warmth of integrity. Perhaps name not, should be blame not.

Line 199.

Whom from the flow of gall I blame not. JOHNS.

-for he is equal ravenous,] Equal for equally.


-his mind and place


Infecting one another,] This is very satirical. His mind he represents as highly corrupt; and yet he supposes the contagion of the place of first minister as adding an infection to it, WARBURTON. suggests the king our master-] Suggests for WARBURTON.

Line 204. Excites.

Line 214. our count-cardinal-] Wolsey is afterwards called king-cardinal.




Line 252. I am sorry

To see you ta'en from liberty, to look on

The business present:] I am sorry that I am obliged

to be present and an eye-witness of your loss of liberty.


Line 281. my life is spann'd already:] To span is to gripe, or inclose in the hand; to span is also to measure by the palm and fingers. The meaning, therefore, may either be, that hold is taken of my life, my life is in the gripe of my enemies; or, that my time is measured, the length of my life is now determined. JOHNSON.

Line 282. I am the shadow of poor Buckingham;

Whose figure even this instant cloud puts on,] Whose port and dignity is assumed by this cardinal, that overclouds and oppresses me, and who gains my place

-By dark'ning my clear sun.



Line 285. —and the best heart of it,] Heart is not here taken for the great organ of circulation and life, but, in a common and popular sense, for the most valuable or precious part. Our author, in Hamlet, mentions the heart of heart. Exhausted and effete ground is said by the farmer to be out of heart. The hard and inner part of the oak is called heart of oak. JOHNSON.

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Of a full-charg'd confederacy,] To stand in the level of a gun is to stand in a line with its mouth, so as to be hit by the shot.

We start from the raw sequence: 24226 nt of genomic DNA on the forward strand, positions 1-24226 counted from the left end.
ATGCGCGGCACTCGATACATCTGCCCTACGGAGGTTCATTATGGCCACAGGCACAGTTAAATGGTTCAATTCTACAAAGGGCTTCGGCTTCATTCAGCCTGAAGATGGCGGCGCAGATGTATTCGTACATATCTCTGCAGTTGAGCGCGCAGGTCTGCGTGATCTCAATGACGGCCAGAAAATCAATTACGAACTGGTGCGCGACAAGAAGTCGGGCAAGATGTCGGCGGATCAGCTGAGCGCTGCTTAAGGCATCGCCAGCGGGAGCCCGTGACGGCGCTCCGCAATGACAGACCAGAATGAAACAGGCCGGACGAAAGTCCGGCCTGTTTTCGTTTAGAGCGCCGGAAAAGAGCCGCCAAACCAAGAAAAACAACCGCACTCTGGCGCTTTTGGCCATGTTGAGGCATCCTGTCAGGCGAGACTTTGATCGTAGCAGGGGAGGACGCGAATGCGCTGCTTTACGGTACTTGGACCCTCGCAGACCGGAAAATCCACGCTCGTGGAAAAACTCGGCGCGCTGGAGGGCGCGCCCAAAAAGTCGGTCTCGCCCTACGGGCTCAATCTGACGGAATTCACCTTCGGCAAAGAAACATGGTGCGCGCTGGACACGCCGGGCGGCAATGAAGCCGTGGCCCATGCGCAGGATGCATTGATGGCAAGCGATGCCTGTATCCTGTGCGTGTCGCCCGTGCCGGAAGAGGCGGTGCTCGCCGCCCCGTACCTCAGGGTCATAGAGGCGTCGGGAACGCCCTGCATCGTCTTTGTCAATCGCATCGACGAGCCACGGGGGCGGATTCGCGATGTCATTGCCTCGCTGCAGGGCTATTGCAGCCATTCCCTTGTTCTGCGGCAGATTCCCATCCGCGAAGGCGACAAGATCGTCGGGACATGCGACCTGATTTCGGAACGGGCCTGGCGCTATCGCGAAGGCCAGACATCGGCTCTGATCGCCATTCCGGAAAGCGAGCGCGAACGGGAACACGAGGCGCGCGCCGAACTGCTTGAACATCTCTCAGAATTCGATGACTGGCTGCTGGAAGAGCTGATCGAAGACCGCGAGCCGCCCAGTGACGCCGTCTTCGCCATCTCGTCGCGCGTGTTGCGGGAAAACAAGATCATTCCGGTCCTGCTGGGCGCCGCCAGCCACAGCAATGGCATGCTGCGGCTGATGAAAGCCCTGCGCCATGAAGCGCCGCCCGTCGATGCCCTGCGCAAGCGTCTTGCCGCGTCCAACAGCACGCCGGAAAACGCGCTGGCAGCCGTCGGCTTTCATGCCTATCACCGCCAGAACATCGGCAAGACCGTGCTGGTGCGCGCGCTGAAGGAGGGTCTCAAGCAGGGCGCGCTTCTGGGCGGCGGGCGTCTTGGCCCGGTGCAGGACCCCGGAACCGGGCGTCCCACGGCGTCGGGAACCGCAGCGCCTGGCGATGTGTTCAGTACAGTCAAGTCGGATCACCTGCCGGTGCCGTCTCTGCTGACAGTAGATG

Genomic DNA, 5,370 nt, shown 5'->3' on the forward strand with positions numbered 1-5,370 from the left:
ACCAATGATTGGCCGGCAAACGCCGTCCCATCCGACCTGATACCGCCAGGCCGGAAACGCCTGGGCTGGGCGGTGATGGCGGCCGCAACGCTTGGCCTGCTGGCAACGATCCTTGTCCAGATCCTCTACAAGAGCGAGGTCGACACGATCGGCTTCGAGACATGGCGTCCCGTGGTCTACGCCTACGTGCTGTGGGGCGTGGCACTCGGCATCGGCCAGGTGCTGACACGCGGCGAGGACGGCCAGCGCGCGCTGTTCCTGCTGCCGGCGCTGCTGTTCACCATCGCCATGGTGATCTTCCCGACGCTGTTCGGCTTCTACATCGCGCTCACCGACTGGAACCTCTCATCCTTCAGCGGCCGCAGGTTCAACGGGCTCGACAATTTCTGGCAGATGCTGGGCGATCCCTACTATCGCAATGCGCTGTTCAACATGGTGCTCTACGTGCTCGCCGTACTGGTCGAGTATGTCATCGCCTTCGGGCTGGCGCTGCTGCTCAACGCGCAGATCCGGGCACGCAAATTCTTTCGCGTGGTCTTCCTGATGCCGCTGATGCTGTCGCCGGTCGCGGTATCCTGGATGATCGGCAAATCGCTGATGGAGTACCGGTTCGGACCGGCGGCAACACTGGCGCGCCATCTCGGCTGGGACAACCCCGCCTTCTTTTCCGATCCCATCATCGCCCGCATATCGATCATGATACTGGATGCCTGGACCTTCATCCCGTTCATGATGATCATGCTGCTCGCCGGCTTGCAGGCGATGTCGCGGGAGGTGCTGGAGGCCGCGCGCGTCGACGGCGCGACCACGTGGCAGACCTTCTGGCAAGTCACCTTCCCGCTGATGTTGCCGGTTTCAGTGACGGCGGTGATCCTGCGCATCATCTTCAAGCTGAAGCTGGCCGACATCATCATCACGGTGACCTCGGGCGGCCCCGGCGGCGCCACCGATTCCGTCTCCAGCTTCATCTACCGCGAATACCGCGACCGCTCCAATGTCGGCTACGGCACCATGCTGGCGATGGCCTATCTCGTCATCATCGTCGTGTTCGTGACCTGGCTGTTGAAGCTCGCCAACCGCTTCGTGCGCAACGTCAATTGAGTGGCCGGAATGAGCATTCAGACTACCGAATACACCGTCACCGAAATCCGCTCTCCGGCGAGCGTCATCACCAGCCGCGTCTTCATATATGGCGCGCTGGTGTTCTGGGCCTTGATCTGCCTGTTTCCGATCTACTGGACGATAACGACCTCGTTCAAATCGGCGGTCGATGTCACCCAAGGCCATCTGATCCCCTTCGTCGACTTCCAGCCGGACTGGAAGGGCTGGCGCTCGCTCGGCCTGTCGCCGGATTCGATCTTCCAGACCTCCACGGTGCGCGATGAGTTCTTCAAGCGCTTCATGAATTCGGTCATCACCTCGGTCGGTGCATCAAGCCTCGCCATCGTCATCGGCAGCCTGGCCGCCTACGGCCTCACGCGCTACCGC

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Of these exactions,] i. e. the instigator of these


Line 324. The many to them 'longing,] The many is the meiny, the train, the people. Dryden is, perhaps, the last that used this word.

Line 336.

The kings before their many rode.


front but in that file-] I am but primus inter pares. I am but first in the row of counsellors. JOHNSON.

Line 380. We must not stint-] To stint is to restrain, to stop.

Line 382. To cope-] To engage with; to encounter. The

word is still used in some counties.


. Line 386. -once weak ones,] Once is not unfrequently used for sometimes among the old writers.

Line 387. —what worst, as oft,


Hitting a grosser quality,] The worst actions of great men are commended by the vulgar, as more accommodated to the grossness of their notions.


Line 401. From every tree, lop, bark, and part o' the timber;] Lop is a substantive, and signifies the branches. WARBURTON. -out of himself.] Beyond the treasures of his

Line 423.

own mind.

Line 425.

noble benefits


Not well dispos'd,] Great gifts of nature and edu

cation, not joined with good dispositions.


Line 452. This dangerous conception in this point.] Note this

particular part of this dangerous design.


Line 510. -so rank?] Rank weeds, are weeds that are grown up to great height and strength. What, says the king, was he advanced to this pitch?

JOHNSON. Line 519. ·Being my servant sworn, &c.] Sir William Blomer (Holinshed calls him Bulmer) was reprimanded by the king in the star-chamber, for that, being his sworn servant, he had left the king's service for the duke of Buckingham's. Edwards's MSS. STEEVENS.


Line 550. Is it possible, the spells of France should juggle Men into such strange mysteries?] Mysteries were allegorical shows, which the mummers of those times exhibited in odd and fantastic habits. Mysteries are used, by an easy figure, for those that exhibited mysteries; and the sense is only, that the travelled Englishmen were metamorphosed, by foreign fashions, into such an uncouth appearance, that they looked like mummers in a mystery. JOHNSON. Line 558. A fit or two o' the face;] A fit of the face seems to be what we now term a grimace, an artificial cast of the JOHNSON,